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Lay of the Land

Essays on the geography, economic and social landscape of Granville County, North Carolina.


Tobacco farmer

Notes on Granville County, North Carolina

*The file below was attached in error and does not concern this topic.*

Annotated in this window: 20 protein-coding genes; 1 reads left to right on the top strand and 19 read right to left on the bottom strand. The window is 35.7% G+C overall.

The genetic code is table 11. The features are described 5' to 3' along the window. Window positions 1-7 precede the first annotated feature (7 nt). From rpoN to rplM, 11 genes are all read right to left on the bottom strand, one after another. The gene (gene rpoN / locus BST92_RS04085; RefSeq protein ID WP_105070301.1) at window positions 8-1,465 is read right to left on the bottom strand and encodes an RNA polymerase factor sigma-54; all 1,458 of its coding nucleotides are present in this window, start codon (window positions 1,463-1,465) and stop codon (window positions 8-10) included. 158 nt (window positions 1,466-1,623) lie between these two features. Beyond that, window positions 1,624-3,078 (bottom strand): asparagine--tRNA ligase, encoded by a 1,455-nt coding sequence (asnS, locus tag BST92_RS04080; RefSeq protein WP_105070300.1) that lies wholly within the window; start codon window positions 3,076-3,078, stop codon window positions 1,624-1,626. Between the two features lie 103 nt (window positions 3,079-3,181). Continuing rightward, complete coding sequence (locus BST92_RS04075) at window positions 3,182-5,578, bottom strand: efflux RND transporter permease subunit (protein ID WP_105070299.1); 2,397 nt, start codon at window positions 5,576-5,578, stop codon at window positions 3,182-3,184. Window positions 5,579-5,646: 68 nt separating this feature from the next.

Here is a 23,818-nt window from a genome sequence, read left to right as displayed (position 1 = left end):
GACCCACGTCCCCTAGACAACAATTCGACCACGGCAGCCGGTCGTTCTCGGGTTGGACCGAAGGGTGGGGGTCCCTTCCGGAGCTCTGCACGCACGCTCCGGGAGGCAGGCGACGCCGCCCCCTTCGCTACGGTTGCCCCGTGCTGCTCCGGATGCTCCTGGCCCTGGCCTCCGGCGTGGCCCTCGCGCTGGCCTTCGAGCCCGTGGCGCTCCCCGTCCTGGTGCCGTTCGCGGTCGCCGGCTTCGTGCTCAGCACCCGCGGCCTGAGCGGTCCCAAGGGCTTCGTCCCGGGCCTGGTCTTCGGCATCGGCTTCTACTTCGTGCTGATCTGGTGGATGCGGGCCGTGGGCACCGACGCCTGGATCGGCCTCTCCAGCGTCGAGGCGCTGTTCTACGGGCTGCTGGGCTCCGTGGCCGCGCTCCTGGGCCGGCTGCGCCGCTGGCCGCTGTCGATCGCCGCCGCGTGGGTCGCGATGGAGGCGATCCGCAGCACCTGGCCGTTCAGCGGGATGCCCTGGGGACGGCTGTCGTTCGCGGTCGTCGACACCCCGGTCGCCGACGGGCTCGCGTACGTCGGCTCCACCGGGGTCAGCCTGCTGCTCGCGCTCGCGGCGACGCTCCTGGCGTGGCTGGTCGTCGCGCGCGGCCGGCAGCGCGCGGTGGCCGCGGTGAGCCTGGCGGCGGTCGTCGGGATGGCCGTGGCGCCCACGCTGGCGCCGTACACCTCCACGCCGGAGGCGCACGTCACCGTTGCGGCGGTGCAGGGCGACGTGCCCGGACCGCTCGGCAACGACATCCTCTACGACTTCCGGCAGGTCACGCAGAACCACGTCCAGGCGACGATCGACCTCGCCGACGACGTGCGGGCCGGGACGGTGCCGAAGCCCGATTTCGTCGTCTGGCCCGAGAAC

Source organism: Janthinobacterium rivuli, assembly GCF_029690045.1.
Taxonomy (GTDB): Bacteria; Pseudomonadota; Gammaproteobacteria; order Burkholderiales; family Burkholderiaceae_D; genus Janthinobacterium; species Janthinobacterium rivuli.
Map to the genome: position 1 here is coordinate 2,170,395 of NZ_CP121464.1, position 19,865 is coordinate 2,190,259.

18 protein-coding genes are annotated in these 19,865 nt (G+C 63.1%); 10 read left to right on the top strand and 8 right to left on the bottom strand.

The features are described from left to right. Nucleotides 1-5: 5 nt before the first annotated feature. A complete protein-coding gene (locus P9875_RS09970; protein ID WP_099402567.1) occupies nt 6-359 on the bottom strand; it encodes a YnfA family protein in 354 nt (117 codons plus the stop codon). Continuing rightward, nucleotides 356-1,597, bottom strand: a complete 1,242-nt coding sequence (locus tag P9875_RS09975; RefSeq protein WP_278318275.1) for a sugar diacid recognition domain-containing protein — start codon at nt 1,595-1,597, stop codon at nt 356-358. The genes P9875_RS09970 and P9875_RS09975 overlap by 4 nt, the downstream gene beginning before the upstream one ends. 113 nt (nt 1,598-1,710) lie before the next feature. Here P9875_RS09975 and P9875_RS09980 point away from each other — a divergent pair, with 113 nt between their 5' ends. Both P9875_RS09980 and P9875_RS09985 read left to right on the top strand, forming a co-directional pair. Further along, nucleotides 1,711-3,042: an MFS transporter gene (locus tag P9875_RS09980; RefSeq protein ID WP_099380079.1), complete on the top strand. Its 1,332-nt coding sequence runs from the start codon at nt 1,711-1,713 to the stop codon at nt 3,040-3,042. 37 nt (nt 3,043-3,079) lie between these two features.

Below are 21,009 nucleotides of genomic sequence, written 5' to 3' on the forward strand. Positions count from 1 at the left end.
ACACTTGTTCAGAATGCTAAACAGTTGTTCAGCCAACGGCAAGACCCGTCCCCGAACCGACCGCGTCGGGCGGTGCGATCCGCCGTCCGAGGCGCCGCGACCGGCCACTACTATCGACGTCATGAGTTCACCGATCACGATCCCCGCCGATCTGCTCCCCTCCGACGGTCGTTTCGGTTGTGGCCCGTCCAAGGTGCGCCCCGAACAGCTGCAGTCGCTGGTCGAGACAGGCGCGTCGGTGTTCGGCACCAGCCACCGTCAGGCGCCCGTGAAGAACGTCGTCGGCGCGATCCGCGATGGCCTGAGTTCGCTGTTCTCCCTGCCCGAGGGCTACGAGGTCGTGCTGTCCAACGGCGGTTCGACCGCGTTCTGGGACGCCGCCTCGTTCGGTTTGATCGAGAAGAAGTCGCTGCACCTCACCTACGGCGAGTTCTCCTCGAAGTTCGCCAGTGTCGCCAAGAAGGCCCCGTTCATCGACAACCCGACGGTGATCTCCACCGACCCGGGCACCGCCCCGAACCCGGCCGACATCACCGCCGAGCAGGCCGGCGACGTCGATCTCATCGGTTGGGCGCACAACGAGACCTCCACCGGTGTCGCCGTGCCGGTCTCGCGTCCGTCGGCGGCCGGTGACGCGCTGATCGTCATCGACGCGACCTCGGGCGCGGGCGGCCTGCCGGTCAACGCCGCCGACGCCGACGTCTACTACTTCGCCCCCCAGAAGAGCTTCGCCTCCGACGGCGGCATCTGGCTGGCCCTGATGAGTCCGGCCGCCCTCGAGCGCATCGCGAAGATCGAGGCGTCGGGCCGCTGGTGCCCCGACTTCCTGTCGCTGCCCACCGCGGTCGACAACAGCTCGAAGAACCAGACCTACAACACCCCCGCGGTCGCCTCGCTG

Lying at the eastern edge of the Carolina Piedmont, Granville County, North Carolina—home of the Landis family for several generations—has a long agricultural history in which the growing of tobacco has predominated. More recently, Granville has felt the influence of post-World War II economic development that has transformed the nearby Triangle area of Raleigh-Durham-Chapel Hill. Directly northeast of the city of Durham, the town of Creedmoor and the county of Granville sit alongside Interstate Highway 85, a busy route of commercial truck and automobile traffic that connects the Piedmont with the cities of the East Coast. Over the past four decades Granville's population has remained relatively constant (29,300 people in 1940, 34,000 in the 1980s), neither booming with the Triangle, nor suffering the marked declines and more pervasive poverty of many interior Coastal Plains counties to its east. The percentage of Granville County's population that is black has also remained relatively unchanged for many years, accounting in the 1980s for about 44% of the county's total. Granville's large black population percentage is a legacy of antebellum slavery in one of the South's leading tobacco producing counties. On land near the Tar River, tobacco and wheat were grown extensively in the first half of the nineteenth century and carried by wagon for sale in Virginia. In 1860 Granville was part of the tobacco belt tier of counties along the North Carolina-Virginia border in which the average number of slaves held per slaveholder was between ten and fifteen. Granville society was dominated by the planter class and the county was one of five counties in North Carolina containing more than ten thousand slaves. Considering the South as a whole, Granville's plantations were not so extensive nor its planters as wealthy as those in such regions as the Carolina Low Country, the Alabama Black Belt, or the Mississippi Delta. While Granville lay outside the Deep South's Cotton Kingdom, it also lay outside of the white yeoman farming culture centered in the Carolina Piedmont farther to the west and south. In addition to the growing of tobacco and wheat for market, Granville planters and farmers raised corn, oats, sweet potatoes, cattle, hogs, and sheep for domestic consumption. Tobacco, however, grown on the relatively rich and heavily fertilized sandy fields of Granville quickly became the county's major cash crop.